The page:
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2014-11-26 13:57

MITSU’S PLUG-IN OUTLANDER: The Mitsubishi plug-in Outlander PHEV has an claimed fuel consumption of 1.9 litres/100km and can travel up to 50km on battery power. Image: Mitsubishi

CIRENCESTER, England – In October 2014, Wheels24 reported on Roz Drinkwater (50), a mum-of-two from Christchurch, England, who enjoys free motoring, thanks to the solar panels on her home also recharging her hybrid Mitsubishi plug-in Outlander PHEV.

The Outlander PHEV uses a unique energy recovery system to harvest electricity that would otherwise be lost. The hybrid, Mitsubishi says, has a claimed overall fuel consumption of 1.9 litres/100km with emissions of 44g/km.

The automaker reports that during 160km of mixed driving, as much as 15kW/h of otherwise wasted energy is harvested and put back into the vehicle’s lithium-ion battery.


Mitsubishi said: "This means that, in a year of driving (16 000km), a single Outlander plug-in could create enough electricity to keep on the lights and appliances in 150 suburban homes for a day – OFGEM*  figures put average daily electricity use in a UK home at around 10kW/hr."

The recovery of kinetic energy is maximised by the car using what the automaker claims is a unique paddle-shift system that selects from five precise levels of regenerative braking.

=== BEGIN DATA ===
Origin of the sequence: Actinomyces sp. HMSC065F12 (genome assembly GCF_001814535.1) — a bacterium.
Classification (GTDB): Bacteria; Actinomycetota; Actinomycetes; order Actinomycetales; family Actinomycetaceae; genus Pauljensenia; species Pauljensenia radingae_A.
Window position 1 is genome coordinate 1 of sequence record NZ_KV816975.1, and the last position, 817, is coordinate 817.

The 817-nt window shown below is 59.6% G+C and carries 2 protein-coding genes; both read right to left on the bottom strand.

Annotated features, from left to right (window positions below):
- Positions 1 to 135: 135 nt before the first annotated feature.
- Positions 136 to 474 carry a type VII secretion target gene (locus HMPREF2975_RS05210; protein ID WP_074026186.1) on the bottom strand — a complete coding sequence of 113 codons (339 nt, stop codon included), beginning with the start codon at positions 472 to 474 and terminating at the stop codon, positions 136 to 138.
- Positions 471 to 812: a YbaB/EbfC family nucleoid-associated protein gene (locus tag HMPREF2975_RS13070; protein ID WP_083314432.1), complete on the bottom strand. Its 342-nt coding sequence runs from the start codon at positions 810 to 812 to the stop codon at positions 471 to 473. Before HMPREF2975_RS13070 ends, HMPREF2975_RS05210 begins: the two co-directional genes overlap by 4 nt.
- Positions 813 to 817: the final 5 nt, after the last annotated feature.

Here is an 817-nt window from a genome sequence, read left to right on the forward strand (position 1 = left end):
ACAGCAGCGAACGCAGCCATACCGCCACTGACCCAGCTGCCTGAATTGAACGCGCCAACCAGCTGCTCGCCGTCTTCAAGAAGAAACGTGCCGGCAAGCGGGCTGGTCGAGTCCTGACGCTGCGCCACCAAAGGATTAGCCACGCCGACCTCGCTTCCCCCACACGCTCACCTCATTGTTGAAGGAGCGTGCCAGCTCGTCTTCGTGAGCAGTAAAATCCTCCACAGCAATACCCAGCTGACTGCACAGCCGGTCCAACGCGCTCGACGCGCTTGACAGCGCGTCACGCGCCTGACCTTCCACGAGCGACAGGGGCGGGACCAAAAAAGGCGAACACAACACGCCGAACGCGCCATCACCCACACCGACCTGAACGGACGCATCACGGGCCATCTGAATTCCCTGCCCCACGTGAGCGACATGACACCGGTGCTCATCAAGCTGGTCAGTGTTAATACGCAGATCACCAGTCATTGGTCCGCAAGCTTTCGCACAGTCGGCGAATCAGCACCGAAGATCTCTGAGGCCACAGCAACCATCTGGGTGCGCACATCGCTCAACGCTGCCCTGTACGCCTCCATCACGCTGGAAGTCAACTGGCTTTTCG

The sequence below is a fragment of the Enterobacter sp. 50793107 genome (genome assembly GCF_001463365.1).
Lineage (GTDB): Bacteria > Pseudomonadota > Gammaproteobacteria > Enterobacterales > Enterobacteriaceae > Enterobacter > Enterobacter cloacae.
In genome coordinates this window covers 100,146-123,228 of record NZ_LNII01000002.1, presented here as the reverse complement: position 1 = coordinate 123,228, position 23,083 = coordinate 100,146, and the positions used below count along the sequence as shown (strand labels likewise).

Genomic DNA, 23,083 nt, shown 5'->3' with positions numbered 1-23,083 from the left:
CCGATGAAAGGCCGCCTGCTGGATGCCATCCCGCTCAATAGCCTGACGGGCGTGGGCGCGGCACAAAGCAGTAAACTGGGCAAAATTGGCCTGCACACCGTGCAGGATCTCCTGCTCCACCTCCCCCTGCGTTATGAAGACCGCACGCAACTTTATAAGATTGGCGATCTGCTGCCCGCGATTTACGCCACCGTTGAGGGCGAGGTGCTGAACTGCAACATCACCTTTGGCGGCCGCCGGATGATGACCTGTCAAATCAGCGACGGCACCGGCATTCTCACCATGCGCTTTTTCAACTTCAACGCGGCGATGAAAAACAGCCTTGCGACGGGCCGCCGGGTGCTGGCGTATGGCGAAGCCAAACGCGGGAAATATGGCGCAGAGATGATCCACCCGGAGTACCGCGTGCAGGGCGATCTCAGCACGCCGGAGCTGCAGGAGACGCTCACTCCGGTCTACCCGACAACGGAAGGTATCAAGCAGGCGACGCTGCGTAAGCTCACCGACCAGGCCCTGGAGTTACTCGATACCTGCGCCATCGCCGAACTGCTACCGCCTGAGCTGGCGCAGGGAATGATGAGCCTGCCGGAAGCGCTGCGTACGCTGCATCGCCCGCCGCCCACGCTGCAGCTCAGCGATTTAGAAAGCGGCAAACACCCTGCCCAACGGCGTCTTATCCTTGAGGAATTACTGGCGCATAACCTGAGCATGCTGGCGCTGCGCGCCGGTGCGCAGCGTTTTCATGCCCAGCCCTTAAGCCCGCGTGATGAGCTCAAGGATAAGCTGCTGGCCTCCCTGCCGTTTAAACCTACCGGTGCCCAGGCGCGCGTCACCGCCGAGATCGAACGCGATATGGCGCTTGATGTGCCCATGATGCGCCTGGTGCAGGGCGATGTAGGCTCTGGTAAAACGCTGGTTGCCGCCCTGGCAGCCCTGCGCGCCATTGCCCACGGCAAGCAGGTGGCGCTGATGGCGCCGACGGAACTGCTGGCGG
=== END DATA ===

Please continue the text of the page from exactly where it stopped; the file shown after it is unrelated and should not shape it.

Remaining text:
IMAGE GALLERY: 2015 Mitsubishi Outlander PHEV

Drivers control when and where kinetic energy is harvested significantly increases the mix of battery power in the vehicle’s hybrid drive-train. The automaker comments: "Replenishing the battery in this way extends the petrol-free driving range and offsets the need for power that would otherwise be drawn from a power-grid charging infrastructure."

The Outlander plug-in accurately displays harvested energy and use while paddle-shifts enable the driver to optimise the level of regenerative braking.

Steep descents and motorway speeds allow for stronger regenerative braking using level five. Levels two, three and four provide a productive level of regeneration in urban areas. Level one provides a lighter but still beneficial level of energy recovery.


The Outlander plug-in attracts zero vehicle excise duty in the UK and is exempt from the London anti-pollution charge. It also qualifies for the UK's R86 000 plug-in car grant.

For company-car drivers the Outlander attracts only 5% benefit-in-kind tax, saving the equivalent of R141 390 in personal tax over three years compared to a similar normal 4x4 SUV.

The family-sized SUV has both battery and petrol power but the Outlander PHEV can travel 50km on battery power.

* Office of Gas and Electricity Markets - Regulates the electricity and gas markets in the UK.

Read more on:    mitsubishi  |  england  |  ev

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